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A disaffected and isolated teenager at risk of exclusion from school who gained huge new self-confidence and found kindness; a man with dementia who overcame his loss of language to communicate in new ways and play his clarinet again – these are just some examples of the power of music therapy, and how it can change the lives of young and old alike.
Now a new clinic run by Cambridgeshire Music in Huntingdon is making sure this vital service is available not just in Cambridge but across the whole of the county. Cambridgeshire Music operates one of the largest teams of music therapists in the country. Since its establishment in 1995 the team has gone from strength to strength with music therapists working with individuals, as well as in special schools, mainstream schools, units attached to schools, clinics and children's centres across Cambridgeshire.
“We noticed that there was a real gap in provision in areas such as Soham, Ely and Huntingdon,” explains Orla Casey, Head of Music Therapy at Cambridgeshire Music. “Our clinic will give even more children and families access to this special therapy, which can open up channels of communication when verbal skills are limited, and really improve emotional and psychological wellbeing. And you don’t have to know how to play an instrument to do it.”
Cambridgeshire Music is part of Cambridgeshire County Council which, as well as music therapy, provides schools and individuals in the county with music tuition, organises county orchestras and ensembles and supports schools in developing music in their curriculum. It recently launched Sing For Your School, a project which gets every school composing and performing their own songs.
Music therapy uses music as a way to connect in a non-verbal way. Just as a parent instinctively responds to sounds made by their child, developing a shared language over time, a music therapist will start with whatever the client wants to express. So if an angry child wants to bang loudly on a drum for an hour, the therapist will ‘meet them in the music’ – allowing that expression and improvising with them, helping them to develop a more interactive way of playing that encourages listening and following instead of just leading.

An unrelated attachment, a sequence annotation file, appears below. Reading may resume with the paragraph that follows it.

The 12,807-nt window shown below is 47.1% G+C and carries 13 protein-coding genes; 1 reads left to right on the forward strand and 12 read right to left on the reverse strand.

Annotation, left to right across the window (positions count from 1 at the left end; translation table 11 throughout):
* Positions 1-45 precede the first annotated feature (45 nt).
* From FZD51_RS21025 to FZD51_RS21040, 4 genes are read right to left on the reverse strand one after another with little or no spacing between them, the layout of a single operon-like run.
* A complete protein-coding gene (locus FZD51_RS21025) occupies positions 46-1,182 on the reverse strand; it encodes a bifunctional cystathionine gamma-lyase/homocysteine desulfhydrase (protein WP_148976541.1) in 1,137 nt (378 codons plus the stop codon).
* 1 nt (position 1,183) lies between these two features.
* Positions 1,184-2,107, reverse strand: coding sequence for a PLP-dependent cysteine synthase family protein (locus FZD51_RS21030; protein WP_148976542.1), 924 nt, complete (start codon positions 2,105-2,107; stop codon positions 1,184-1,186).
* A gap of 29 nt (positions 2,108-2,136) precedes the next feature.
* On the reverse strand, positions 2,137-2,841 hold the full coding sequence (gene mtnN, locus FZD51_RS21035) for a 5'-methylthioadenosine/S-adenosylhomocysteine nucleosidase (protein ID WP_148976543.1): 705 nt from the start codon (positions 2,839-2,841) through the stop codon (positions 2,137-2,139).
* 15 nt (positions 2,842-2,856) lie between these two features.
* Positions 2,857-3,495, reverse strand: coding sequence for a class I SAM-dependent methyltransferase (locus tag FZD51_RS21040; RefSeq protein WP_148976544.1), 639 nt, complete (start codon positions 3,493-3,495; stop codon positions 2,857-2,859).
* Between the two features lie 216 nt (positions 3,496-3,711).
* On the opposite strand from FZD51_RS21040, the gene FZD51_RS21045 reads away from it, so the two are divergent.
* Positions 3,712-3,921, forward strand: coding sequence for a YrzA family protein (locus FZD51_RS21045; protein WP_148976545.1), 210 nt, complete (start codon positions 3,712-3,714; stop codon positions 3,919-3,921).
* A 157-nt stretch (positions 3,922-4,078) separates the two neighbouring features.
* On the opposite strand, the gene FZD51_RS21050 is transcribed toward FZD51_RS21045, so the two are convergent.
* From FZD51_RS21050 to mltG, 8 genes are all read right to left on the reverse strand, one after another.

It is particularly effective for people with autism, dementia, mental health issues or relationship difficulties, and helps build communication skills, and supports self-awareness, identity and emotional development.
Richard was a difficult 15 year old. Adopted at a young age, he had lost contact with his only brother, and had difficulties with his adoptive parents. He loved playing the guitar, so when he had the chance to take part in music therapy sessions at his school he was interested. Over the course of a year, Richard changed from a disruptive, competitive member of the group, to a sensitive and supportive friend helping the other students to feel included. He worked hard learning pop songs he loved, discovering different ways to express the songs’ moods. His self-confidence soared and he became an open-minded and thoughtful young man, able to make informed decisions about his future.
Leading the way in international research into music therapy and autism, Cambridgeshire Music received a £88,000 research award from the Grieg Academy of Music Therapy, Norway and the Evelyn Trust, which enabled 40 children aged 4-7 with a diagnosis of autism to receive intensive music therapy. Members of the team will be presenting initial findings at the prestigious European Music Therapy Conference which begins today in Vienna.
Cambridgeshire Music’s work with people with dementia is also having a major impact. Dementia can gradually close the door on language, leaving sufferers feeling isolated and unable to follow conversations or understand a joke. Edward’s world was shrinking as his dementia took hold, until he began music therapy. The encouragement of his therapist enabled him to rediscover his love of the clarinet, in a safe atmosphere where we could express his true feelings.
“We often improvised together on the clarinet, and on one occasion this led to a very soulful and melancholy interaction,” explains Mary, Edward’s musical therapist. “In his playing it seemed as though he was able to tell me about his difficulties in communicating and how frustrating or sad they made him.”